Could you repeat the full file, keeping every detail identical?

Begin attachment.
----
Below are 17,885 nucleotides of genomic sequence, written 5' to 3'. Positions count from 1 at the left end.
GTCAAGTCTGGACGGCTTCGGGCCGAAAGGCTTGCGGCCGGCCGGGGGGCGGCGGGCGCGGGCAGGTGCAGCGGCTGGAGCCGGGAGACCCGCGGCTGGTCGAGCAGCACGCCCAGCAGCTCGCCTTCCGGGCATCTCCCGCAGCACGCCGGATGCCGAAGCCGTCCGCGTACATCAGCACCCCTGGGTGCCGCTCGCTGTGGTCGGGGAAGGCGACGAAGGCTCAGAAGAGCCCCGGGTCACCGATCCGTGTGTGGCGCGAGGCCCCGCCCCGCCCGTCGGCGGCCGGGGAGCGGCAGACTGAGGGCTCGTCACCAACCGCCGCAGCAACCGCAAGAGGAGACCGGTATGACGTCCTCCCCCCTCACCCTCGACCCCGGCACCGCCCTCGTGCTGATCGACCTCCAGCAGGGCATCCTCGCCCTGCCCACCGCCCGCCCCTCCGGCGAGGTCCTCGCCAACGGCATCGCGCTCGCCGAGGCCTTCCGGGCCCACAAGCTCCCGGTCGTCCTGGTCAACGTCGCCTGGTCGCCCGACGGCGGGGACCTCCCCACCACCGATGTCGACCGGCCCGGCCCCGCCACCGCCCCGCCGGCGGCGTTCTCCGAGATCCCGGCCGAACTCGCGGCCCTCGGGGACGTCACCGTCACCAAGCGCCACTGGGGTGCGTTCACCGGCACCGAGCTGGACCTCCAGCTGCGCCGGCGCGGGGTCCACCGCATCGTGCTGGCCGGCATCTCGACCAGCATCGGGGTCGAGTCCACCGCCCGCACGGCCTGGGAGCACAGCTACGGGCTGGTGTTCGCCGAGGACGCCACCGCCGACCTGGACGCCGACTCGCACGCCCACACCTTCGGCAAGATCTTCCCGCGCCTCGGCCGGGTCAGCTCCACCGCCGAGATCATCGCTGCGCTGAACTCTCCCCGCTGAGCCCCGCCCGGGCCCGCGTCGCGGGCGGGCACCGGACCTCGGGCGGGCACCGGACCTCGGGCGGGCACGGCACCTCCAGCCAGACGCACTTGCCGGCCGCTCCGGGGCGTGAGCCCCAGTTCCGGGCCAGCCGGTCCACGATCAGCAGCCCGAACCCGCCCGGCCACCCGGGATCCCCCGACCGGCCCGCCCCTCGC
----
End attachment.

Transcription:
Below are 17,885 nucleotides of genomic sequence, written 5' to 3'. Positions count from 1 at the left end.
GTCAAGTCTGGACGGCTTCGGGCCGAAAGGCTTGCGGCCGGCCGGGGGGCGGCGGGCGCGGGCAGGTGCAGCGGCTGGAGCCGGGAGACCCGCGGCTGGTCGAGCAGCACGCCCAGCAGCTCGCCTTCCGGGCATCTCCCGCAGCACGCCGGATGCCGAAGCCGTCCGCGTACATCAGCACCCCTGGGTGCCGCTCGCTGTGGTCGGGGAAGGCGACGAAGGCTCAGAAGAGCCCCGGGTCACCGATCCGTGTGTGGCGCGAGGCCCCGCCCCGCCCGTCGGCGGCCGGGGAGCGGCAGACTGAGGGCTCGTCACCAACCGCCGCAGCAACCGCAAGAGGAGACCGGTATGACGTCCTCCCCCCTCACCCTCGACCCCGGCACCGCCCTCGTGCTGATCGACCTCCAGCAGGGCATCCTCGCCCTGCCCACCGCCCGCCCCTCCGGCGAGGTCCTCGCCAACGGCATCGCGCTCGCCGAGGCCTTCCGGGCCCACAAGCTCCCGGTCGTCCTGGTCAACGTCGCCTGGTCGCCCGACGGCGGGGACCTCCCCACCACCGATGTCGACCGGCCCGGCCCCGCCACCGCCCCGCCGGCGGCGTTCTCCGAGATCCCGGCCGAACTCGCGGCCCTCGGGGACGTCACCGTCACCAAGCGCCACTGGGGTGCGTTCACCGGCACCGAGCTGGACCTCCAGCTGCGCCGGCGCGGGGTCCACCGCATCGTGCTGGCCGGCATCTCGACCAGCATCGGGGTCGAGTCCACCGCCCGCACGGCCTGGGAGCACAGCTACGGGCTGGTGTTCGCCGAGGACGCCACCGCCGACCTGGACGCCGACTCGCACGCCCACACCTTCGGCAAGATCTTCCCGCGCCTCGGCCGGGTCAGCTCCACCGCCGAGATCATCGCTGCGCTGAACTCTCCCCGCTGAGCCCCGCCCGGGCCCGCGTCGCGGGCGGGCACCGGACCTCGGGCGGGCACCGGACCTCGGGCGGGCACGGCACCTCCAGCCAGACGCACTTGCCGGCCGCTCCGGGGCGTGAGCCCCAGTTCCGGGCCAGCCGGTCCACGATCAGCAGCCCGAACCCGCCCGGCCACCCGGGATCCCCCGACCGGCCCGCCCCTCGC